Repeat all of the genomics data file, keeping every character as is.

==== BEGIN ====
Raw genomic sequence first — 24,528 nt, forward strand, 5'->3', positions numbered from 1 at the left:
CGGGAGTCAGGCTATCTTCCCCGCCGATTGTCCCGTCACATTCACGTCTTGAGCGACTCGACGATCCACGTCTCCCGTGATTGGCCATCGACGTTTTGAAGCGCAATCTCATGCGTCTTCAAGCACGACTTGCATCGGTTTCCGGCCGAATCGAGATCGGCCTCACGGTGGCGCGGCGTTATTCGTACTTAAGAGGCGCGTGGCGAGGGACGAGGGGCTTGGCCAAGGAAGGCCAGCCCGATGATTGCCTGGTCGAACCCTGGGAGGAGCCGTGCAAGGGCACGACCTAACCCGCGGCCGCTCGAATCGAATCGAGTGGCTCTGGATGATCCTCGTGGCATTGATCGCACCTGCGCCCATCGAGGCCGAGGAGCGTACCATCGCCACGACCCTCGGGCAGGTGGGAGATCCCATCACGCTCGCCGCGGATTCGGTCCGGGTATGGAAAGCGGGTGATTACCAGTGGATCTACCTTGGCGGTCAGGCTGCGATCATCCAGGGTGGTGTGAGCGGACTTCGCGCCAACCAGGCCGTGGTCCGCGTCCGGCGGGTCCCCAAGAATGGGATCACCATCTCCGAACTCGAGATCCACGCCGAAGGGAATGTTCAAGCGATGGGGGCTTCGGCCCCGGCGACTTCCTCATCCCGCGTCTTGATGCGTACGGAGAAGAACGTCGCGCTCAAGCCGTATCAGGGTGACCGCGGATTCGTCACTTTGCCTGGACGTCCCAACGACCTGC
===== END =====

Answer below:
Raw genomic sequence first — 24,528 nt, forward strand, 5'->3', positions numbered from 1 at the left:
CGGGAGTCAGGCTATCTTCCCCGCCGATTGTCCCGTCACATTCACGTCTTGAGCGACTCGACGATCCACGTCTCCCGTGATTGGCCATCGACGTTTTGAAGCGCAATCTCATGCGTCTTCAAGCACGACTTGCATCGGTTTCCGGCCGAATCGAGATCGGCCTCACGGTGGCGCGGCGTTATTCGTACTTAAGAGGCGCGTGGCGAGGGACGAGGGGCTTGGCCAAGGAAGGCCAGCCCGATGATTGCCTGGTCGAACCCTGGGAGGAGCCGTGCAAGGGCACGACCTAACCCGCGGCCGCTCGAATCGAATCGAGTGGCTCTGGATGATCCTCGTGGCATTGATCGCACCTGCGCCCATCGAGGCCGAGGAGCGTACCATCGCCACGACCCTCGGGCAGGTGGGAGATCCCATCACGCTCGCCGCGGATTCGGTCCGGGTATGGAAAGCGGGTGATTACCAGTGGATCTACCTTGGCGGTCAGGCTGCGATCATCCAGGGTGGTGTGAGCGGACTTCGCGCCAACCAGGCCGTGGTCCGCGTCCGGCGGGTCCCCAAGAATGGGATCACCATCTCCGAACTCGAGATCCACGCCGAAGGGAATGTTCAAGCGATGGGGGCTTCGGCCCCGGCGACTTCCTCATCCCGCGTCTTGATGCGTACGGAGAAGAACGTCGCGCTCAAGCCGTATCAGGGTGACCGCGGATTCGTCACTTTGCCTGGACGTCCCAACGACCTGC